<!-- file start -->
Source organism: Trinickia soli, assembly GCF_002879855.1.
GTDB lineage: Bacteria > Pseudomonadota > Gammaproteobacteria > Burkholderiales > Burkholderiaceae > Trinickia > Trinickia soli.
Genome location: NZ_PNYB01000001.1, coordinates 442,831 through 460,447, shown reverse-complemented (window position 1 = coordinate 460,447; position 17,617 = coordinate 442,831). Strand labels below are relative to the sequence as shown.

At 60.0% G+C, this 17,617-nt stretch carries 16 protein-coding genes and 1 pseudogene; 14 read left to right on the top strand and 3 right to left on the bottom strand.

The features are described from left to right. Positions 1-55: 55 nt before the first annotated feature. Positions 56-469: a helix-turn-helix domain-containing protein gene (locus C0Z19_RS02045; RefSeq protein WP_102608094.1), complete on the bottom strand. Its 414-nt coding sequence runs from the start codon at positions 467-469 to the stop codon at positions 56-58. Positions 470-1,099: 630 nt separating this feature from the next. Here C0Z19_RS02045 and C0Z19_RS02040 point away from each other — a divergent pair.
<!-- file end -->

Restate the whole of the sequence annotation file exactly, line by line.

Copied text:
Source organism: Trinickia soli, assembly GCF_002879855.1.
GTDB lineage: Bacteria > Pseudomonadota > Gammaproteobacteria > Burkholderiales > Burkholderiaceae > Trinickia > Trinickia soli.
Genome location: NZ_PNYB01000001.1, coordinates 442,831 through 460,447, shown reverse-complemented (window position 1 = coordinate 460,447; position 17,617 = coordinate 442,831). Strand labels below are relative to the sequence as shown.

At 60.0% G+C, this 17,617-nt stretch carries 16 protein-coding genes and 1 pseudogene; 14 read left to right on the top strand and 3 right to left on the bottom strand.

The features are described from left to right. Positions 1-55: 55 nt before the first annotated feature. Positions 56-469: a helix-turn-helix domain-containing protein gene (locus C0Z19_RS02045; RefSeq protein WP_102608094.1), complete on the bottom strand. Its 414-nt coding sequence runs from the start codon at positions 467-469 to the stop codon at positions 56-58. Positions 470-1,099: 630 nt separating this feature from the next. Here C0Z19_RS02045 and C0Z19_RS02040 point away from each other — a divergent pair.